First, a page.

President Obama and the Economic and Moral Imperatives of Immigration Reform

The world around us is teaming with meaning. Words are lush with meaning. One word can point to many different ideas, emotions, expectations. Hermeneutists, people who practice the art and science of interpretation, use the concept of polysemy to think about this reality. For example: the word love can indicate a strong like for something -- I love pasta. It can mean romantic attraction -- "How do I love thee let me count the ways." It can mean no score in tennis -- she lost the set 6- love.

Such is also the case with the United States of America. When we think of our country, many things come to mind: the Declaration of Independence, the United States Constitution, the Pledge of Allegiance, our national motto: E Pluribus Unum, the American Dream. And, each of these things in and of themselves also signifies many different meanings. The question that we ought to ask ourselves with every issue that we face in our political economy is: How does this help to define America? What is the meaning of America in relation to this issue? The question is a question of import. It is a question of values.

This week, President Obama made two speeches on comprehensive immigration reform. One was a longer speech in El Paso, TX and the other was remarks at the National Hispanic Prayer Breakfast. Each speech highlighted a different imperative of comprehensive immigration reform. In the first, he spoke of the economic imperatives; in the second, he spoke of the moral imperatives. Economics and morals go hand in hand. Economics without morals is cannibalistic. Morals without economics are lifeless. It is not unlike the biblical wisdom that teaches: "Faith without works is dead."

The economic imperatives are clear. Immigrants come to this country and start businesses. They work, often in menial, difficult, and backbreaking jobs with poor wages. They educate themselves and their children, and they become productive citizens who contribute to the economic well-being of the nation. So, it is to the nation's economic benefit to offer the nearly 11 million undocumented immigrants a pathway to citizenship.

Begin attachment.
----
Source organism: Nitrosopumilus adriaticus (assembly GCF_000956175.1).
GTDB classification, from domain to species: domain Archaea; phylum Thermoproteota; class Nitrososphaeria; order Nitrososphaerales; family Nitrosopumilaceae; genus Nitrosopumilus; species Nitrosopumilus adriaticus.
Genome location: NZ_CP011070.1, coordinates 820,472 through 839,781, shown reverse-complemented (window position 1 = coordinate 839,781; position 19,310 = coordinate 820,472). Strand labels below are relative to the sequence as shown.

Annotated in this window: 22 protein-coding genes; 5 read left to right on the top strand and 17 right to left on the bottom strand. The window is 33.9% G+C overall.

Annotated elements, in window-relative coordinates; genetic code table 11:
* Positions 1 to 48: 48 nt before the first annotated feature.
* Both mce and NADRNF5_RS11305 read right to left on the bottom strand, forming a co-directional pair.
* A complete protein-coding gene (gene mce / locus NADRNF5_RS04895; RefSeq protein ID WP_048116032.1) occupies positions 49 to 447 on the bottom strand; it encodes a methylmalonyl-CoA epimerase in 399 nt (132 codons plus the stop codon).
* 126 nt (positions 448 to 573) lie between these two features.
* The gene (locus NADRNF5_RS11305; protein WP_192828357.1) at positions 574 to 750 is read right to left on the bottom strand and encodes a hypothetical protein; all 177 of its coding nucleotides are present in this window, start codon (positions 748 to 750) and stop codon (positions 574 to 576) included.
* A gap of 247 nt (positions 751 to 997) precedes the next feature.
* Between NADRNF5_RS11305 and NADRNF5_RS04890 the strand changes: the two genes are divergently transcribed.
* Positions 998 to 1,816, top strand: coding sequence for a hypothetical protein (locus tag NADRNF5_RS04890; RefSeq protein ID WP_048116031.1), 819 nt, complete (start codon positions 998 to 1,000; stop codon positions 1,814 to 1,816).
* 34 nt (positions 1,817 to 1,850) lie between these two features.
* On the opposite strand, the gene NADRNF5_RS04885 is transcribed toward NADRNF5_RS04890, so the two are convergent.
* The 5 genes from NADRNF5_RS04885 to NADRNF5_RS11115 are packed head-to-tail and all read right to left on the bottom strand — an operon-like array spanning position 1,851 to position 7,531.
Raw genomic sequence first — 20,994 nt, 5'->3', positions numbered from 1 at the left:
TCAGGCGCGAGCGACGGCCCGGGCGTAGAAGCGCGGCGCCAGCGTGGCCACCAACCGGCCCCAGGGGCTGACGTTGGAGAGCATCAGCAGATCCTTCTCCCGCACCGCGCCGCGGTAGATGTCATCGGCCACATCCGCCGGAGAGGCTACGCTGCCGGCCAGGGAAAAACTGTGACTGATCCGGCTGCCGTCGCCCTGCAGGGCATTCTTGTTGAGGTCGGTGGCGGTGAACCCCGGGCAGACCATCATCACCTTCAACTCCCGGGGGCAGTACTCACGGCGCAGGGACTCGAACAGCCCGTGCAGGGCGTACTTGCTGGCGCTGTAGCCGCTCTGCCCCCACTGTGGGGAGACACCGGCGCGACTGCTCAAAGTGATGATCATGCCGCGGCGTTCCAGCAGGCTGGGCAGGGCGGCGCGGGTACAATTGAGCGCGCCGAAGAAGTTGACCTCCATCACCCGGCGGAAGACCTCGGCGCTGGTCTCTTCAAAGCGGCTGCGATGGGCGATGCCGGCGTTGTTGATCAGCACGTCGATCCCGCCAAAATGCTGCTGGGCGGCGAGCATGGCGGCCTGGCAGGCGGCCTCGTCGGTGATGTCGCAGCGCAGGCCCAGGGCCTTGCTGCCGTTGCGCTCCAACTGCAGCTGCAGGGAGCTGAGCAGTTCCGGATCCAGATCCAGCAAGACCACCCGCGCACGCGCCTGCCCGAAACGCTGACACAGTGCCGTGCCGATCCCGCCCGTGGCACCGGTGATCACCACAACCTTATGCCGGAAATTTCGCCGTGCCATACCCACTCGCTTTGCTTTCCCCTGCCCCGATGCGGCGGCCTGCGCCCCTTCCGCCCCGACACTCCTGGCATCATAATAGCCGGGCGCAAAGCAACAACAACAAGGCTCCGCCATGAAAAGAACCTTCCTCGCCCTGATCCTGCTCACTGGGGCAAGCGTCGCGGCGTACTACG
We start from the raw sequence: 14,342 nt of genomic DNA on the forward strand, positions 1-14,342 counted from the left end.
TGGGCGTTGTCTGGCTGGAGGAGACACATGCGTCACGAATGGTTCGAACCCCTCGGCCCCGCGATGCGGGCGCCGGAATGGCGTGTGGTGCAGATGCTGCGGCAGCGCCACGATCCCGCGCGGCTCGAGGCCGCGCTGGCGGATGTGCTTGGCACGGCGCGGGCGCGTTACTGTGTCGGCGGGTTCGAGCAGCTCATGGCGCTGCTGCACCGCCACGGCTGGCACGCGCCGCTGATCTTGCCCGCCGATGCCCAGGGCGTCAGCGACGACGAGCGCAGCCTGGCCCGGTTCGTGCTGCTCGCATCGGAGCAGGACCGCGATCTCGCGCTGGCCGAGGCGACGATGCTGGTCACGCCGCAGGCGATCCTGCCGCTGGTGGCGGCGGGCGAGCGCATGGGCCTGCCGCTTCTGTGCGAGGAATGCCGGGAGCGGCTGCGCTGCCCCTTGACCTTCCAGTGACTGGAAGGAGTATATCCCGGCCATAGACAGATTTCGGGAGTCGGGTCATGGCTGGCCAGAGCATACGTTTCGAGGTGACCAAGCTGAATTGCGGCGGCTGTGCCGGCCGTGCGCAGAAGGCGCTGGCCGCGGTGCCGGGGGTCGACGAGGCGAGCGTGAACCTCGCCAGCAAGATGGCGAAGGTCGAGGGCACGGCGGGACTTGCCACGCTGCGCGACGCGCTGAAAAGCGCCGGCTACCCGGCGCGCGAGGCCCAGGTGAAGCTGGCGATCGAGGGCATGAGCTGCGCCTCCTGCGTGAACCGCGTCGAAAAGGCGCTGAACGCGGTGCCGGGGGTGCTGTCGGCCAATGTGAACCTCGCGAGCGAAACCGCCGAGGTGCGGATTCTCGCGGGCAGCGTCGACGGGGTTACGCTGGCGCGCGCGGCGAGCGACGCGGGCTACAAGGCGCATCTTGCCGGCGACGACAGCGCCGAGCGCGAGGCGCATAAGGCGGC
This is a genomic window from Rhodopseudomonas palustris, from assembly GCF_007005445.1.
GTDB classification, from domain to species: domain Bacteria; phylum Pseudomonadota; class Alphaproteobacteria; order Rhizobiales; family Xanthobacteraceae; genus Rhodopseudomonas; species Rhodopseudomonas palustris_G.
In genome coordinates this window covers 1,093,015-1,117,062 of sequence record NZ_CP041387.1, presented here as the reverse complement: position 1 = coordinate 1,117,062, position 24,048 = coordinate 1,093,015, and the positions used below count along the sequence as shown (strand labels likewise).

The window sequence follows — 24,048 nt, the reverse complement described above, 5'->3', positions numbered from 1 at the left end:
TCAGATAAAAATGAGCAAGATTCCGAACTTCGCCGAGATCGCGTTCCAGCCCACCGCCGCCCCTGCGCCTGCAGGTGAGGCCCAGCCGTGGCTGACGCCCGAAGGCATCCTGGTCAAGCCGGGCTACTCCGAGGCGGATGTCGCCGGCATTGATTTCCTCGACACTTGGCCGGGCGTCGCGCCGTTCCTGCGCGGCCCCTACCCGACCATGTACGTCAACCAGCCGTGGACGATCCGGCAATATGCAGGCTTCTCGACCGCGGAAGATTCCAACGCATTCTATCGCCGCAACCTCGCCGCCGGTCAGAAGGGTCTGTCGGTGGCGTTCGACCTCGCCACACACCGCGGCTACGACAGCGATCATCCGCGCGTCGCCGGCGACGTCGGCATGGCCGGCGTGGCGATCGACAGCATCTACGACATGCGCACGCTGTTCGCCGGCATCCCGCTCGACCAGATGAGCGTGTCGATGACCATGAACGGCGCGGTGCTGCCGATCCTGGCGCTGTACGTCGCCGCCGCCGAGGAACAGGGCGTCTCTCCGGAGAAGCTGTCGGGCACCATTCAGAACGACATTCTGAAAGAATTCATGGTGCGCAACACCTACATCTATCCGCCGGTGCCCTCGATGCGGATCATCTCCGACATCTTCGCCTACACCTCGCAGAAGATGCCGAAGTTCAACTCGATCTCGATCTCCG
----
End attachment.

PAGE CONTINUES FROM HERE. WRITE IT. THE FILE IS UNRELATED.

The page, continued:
The moral imperatives are less clear. President Obama cited the injustice of punishing children for the legal status of their parents and the vulnerability of undocumented workers who live outside of the protection of the law, who are often exploited by unscrupulous employers. He also said: "It's a moral imperative when simply enforcing the law may mean inflicting pain on families who are just trying to do the right thing by their children."

In both speeches, he reiterated the idea that the United States is both a nation of immigrants and a nation of laws. As we consider the meaning of America, it is important to say that we ought to be a nation of hospitality, justice, and compassion. The president today spoke of the empathy that we ought to have for the immigrant as we remember our own immigrant histories. I say: We ought to be a nation that understands the relationship between justice and compassion. When we define the United States of America as a compassionate nation through compassionate immigration reform, we will strengthen our social contract not only for the millions of undocumented workers who will become our sister and brother citizens, but we will have made it a more just social contract for ourselves as well.

We will have to become a more perfect union. This striving is also one meaning of America.

Dr. Valerie Elverton Dixon is an independent scholar who publishes lectures and essays at She received her Ph.D. in religion and society from Temple University and taught Christian ethics at United Theological Seminary and Andover Newton Theological School.

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